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Let me start off by saying that I know women DO succeed in business. There are several success stories from CEOs of multinational corporations to small business owners. Women can, and do, succeed.
But do we do so at the levels that we should? I think that’s debatable.
While I do believe that there are some glass ceilings out there that still need to be broken, I also think there are other things at play. Some of them we can’t control, we can only work on addressing and trying to change them. But some we can absolutely fix for ourselves.
So, why don’t we succeed at the levels we should and what can we do about it? I’ll admit that some of these are blanket statements or generalizations. Read on.
Business is what it is. It’s not a secret – business is traditionally a man’s world. The rules for success, the expectations in a job, the way business is completed in general…all geared toward men. And that makes sense because a lot of corporations were built by men. But then how do women try to fit into that?
Expectations are different.
Traditionally (for literally centuries), the man brings in the money, the woman keeps the house and family in order. But for women who enter business what happens? Many times, they are expected to adapt to business life while still maintaining their full-time job as the family’s full-time caretakers.
That’s a recipe for disaster because it’s nearly impossible to work two full-time jobs and give 100% to both. Something’s going to have to give.
If faced with that choice, many women will choose family over business. Is that failure? Not at all. But do you know of any men who have been faced with the same dilemma?
Men and women are wired differently. We don’t look at problems the same way, and our solutions can often show completely different patterns of thought. That should be a good thing.
But, so often, women are expected to adapt to a man’s way of thinking in the business world. There are more and more people who do recognize how a different approach can be beneficial, and that’s a good thing for women.
But CEOs who are stuck in a mindset may not see the full potential of having a differing perspective, and that’s where women fail – through no fault of their own. That being said, there is fault to go around as well.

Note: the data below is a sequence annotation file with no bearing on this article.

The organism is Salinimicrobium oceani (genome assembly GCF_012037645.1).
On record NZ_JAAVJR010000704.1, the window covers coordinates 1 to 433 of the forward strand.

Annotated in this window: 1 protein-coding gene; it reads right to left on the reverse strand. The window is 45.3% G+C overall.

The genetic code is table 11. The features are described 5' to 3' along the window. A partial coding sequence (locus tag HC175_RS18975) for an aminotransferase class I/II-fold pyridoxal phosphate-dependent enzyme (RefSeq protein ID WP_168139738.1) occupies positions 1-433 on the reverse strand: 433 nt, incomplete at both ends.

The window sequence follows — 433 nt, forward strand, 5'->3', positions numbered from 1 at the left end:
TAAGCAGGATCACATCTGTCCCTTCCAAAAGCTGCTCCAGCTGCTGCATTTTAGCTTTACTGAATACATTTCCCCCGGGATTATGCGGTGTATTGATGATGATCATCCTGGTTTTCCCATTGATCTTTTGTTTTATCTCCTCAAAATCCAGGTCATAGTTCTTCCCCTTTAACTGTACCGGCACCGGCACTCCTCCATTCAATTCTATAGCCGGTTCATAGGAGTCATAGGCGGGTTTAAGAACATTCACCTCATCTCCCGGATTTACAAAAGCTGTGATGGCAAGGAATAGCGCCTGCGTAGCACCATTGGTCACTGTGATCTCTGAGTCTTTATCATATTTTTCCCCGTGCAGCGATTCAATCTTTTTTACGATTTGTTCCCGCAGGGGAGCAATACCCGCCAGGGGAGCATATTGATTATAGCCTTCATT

Let’s face it – sometimes we can’t get out of our own way. And sometimes we prove stereotypes about women to be true. All it takes is one person to give the rest of us a bad name, right?
We all do it. There’s always going to be something or someone that we just have to talk about, and sometimes not in a good way. That has no place in the business world.
Yes, men can be unethical too. And many have been. But women are held to a different standard (yep, unfair again). Women have to be impeccable because every little thing can be scrutinized. One misstep can be the end of a career.
Again, speaking in generalizations here. If a man makes a mistake in business, chances are he accepts it, maybe learns from it, and moves on. But some women like to complain. They’ll blame anyone else for their mistake or try to deflect it by bringing up unrelated issues. Nobody in business has time for that.
Aside from the obvious generalization of “do better than a man,” there are a few self-corrections we can take that might make a difference.
There’s a difference between being confident and being a “you-know-what.” (Btw, that’s another unfair perspective: strong women are often misunderstood to be too harsh).
It’s possible to have self-confidence while still being open and approachable. This is not a one-size-fits-all thing, however. Each individual has to adopt an attitude that feels comfortable. Fake will not go far.
Women are emotional beings. That’s just fact. This is most often a good thing. However, in the business arena, being too emotional can bring a host of problems and misconceptions.
It’s okay to show your enthusiasm for a project or task. But make sure to let it shine through in your product, not necessarily in your outward emotions. I know this sounds challenging. But if you pour the love and care into the process, the end result should show that without you having to be overly dramatic about it.
If you were hired for a job, or if you have begun to succeed in your own business, whatever you did right to get there should be a great start for moving forward.
Think about it: if you went through multiple interviews for a job and you were offered a position, they saw something that they liked or a benefit you could bring to the table.
(Unless you were totally fake through the interview process. But that’s a totally different story).
Use the talents that got you the interview and the position to carry you through to success.
If you put all of this together, then it seems that the reasons women don’t succeed are actually reasons that they should. It requires understanding from the establishment and introspection from the individual to come up with a working solution that benefits everyone.
But knowing and relying on your own strengths, being aware of other’s perceptions, and using your instincts can be highly effective. At least it’s a formula for prospective success, and you have to start somewhere.
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